One Eagle Place in Piccadilly is part of one of the most iconic commissions by the renowned sculptor Richard Deacon. Commissioned by Eric Parry Architects, the emblematic cornice establishes a dialogue between architecture and art in the heart of London’s city centre. The brief was to replace and refurbish existing buildings in two conservation areas (Regent Street and St James’s) with new and retained facades.
The cornice and window frames were made of faience, a glazed finish. This is a technique widely used in Art Deco buildings and can still be seen on the interior and exterior of many London Underground stations. The process involved mixing different coloured clay in such a way that the original colours remained, but intermingled with each other. Otherwise, a more liquid form in which several colours are mixed at random usually ends in disaster.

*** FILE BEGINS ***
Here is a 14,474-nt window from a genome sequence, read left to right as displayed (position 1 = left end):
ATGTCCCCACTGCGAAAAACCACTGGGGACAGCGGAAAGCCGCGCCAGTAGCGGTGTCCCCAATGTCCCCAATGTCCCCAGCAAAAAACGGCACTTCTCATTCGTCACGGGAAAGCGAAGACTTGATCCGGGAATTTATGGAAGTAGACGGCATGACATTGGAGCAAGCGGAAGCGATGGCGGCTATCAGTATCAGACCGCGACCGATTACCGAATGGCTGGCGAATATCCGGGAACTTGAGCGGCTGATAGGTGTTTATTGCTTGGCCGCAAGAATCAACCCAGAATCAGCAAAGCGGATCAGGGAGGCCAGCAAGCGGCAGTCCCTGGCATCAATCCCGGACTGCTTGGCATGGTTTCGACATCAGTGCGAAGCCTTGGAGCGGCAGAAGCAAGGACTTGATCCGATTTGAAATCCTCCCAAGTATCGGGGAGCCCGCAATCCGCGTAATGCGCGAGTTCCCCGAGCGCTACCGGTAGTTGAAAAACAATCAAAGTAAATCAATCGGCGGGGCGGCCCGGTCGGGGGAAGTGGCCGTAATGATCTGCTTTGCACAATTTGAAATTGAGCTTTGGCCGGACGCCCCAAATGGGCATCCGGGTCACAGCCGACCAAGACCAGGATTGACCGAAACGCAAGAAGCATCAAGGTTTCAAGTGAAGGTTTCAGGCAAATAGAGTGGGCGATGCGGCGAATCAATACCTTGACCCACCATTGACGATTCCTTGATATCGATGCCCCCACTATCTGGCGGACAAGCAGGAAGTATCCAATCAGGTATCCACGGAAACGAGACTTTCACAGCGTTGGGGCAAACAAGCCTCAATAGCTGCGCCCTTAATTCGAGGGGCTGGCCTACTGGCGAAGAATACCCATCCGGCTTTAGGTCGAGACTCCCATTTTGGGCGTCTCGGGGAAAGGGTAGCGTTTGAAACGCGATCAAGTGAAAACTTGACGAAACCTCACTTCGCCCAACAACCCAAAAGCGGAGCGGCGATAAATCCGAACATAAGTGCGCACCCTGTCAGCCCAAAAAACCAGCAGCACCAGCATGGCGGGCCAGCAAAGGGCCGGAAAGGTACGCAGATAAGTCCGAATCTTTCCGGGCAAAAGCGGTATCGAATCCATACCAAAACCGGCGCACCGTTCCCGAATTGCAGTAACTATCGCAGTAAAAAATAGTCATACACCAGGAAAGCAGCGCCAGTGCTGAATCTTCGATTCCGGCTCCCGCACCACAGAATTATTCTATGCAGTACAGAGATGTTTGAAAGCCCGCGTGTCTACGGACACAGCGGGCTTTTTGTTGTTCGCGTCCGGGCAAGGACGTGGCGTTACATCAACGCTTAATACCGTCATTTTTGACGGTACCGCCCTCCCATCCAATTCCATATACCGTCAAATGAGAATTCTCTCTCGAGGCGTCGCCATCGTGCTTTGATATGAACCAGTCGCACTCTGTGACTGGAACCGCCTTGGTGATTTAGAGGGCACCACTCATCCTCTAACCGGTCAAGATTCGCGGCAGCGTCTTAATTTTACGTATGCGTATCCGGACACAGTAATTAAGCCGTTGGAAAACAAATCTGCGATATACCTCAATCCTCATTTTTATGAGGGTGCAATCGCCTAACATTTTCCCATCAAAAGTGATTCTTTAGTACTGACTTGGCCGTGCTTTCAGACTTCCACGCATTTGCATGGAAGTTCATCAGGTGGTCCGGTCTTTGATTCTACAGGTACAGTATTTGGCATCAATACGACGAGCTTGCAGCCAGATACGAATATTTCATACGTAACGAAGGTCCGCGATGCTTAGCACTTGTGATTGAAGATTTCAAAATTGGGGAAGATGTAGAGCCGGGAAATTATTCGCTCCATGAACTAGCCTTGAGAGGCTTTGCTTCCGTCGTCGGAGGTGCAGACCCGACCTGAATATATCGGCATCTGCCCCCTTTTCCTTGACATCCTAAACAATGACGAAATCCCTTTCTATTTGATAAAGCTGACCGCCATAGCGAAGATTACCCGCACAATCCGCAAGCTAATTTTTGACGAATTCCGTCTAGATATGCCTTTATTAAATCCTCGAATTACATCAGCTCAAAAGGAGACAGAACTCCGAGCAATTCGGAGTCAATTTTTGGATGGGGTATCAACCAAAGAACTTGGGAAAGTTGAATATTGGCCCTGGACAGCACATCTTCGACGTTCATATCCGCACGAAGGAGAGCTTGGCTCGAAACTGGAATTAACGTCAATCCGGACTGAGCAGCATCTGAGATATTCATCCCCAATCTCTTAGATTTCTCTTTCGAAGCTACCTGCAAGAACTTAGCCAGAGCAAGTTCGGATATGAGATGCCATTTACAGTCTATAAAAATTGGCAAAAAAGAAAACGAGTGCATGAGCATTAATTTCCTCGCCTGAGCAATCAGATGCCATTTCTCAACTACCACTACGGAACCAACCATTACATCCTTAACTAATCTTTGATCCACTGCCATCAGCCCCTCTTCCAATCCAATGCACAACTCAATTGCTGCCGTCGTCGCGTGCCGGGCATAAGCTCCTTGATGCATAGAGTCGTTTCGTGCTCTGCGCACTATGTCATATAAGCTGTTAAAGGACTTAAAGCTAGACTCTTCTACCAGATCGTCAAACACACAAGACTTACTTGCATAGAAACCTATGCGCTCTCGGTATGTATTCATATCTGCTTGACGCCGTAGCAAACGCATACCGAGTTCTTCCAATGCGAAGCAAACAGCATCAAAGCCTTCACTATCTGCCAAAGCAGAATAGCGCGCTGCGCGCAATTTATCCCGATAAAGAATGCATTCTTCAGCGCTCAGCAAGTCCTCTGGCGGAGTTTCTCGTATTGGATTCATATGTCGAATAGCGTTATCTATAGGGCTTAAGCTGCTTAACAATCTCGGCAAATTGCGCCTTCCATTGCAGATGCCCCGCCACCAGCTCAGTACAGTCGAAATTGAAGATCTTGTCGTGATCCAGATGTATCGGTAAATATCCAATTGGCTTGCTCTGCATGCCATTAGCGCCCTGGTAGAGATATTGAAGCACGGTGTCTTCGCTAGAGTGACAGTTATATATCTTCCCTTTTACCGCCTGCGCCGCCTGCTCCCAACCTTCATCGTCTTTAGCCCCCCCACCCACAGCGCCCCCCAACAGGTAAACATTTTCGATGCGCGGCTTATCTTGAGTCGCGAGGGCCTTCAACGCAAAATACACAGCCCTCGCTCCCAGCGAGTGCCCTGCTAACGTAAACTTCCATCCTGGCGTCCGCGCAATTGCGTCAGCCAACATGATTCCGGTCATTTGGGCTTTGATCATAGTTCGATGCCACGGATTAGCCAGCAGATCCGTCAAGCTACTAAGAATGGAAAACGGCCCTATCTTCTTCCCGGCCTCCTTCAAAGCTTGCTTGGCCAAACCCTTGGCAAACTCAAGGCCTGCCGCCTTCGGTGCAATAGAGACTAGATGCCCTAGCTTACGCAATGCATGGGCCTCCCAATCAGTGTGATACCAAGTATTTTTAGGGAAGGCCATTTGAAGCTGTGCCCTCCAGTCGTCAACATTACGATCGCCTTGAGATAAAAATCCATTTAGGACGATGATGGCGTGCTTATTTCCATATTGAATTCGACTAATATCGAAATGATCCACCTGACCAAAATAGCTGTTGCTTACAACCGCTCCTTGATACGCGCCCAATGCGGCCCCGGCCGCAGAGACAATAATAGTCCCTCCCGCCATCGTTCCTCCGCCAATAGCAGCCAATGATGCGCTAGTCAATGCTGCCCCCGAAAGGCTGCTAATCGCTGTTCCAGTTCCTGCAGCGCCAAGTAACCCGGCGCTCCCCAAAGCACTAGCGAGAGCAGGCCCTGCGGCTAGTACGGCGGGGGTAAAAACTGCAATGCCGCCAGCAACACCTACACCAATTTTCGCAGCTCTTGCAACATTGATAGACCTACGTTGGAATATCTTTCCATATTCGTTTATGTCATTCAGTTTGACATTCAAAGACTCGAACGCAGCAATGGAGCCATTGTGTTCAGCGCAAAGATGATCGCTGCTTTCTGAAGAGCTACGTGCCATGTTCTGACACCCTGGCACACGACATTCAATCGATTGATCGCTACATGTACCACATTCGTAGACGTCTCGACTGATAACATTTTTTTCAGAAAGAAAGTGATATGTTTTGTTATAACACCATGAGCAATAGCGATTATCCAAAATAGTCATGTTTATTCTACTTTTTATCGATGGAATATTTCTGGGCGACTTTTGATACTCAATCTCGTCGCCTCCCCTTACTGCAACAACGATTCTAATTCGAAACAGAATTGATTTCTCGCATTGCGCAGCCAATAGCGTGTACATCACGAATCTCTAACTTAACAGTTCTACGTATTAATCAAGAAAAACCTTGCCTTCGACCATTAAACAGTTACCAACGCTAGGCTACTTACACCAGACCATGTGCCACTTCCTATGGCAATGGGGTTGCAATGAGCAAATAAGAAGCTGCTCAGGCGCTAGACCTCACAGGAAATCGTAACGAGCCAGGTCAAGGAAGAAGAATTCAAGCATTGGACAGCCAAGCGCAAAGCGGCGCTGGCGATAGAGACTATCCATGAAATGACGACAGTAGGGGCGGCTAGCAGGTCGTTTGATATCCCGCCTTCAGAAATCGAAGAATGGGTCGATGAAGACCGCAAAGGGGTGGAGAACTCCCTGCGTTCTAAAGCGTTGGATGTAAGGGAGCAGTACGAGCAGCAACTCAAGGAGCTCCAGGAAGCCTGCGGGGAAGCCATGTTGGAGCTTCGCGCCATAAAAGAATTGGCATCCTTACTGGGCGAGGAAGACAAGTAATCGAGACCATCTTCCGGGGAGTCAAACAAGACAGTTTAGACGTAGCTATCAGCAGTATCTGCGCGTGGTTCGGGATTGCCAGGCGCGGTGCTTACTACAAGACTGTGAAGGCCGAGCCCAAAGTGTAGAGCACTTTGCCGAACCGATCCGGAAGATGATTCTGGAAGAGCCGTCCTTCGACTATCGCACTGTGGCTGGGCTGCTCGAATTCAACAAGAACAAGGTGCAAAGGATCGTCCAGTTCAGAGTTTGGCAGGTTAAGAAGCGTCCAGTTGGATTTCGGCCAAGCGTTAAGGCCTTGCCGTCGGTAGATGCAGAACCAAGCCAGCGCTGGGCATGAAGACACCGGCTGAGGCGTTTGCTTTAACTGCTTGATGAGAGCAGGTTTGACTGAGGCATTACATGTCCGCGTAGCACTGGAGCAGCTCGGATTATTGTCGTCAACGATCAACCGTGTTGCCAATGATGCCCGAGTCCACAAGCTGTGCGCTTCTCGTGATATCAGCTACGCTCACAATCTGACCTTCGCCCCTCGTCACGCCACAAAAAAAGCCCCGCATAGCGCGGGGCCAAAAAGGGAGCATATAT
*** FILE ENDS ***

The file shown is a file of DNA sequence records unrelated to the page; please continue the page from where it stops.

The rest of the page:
This resulted in an iconic cornice from ceramic pieces made up of 30 different colours producing 299 variations. Although Deacon described the cornice design as a “happy accident”, it was exactly what was needed for the project and was enthusiastically accepted by the team at Eric Parry Architects.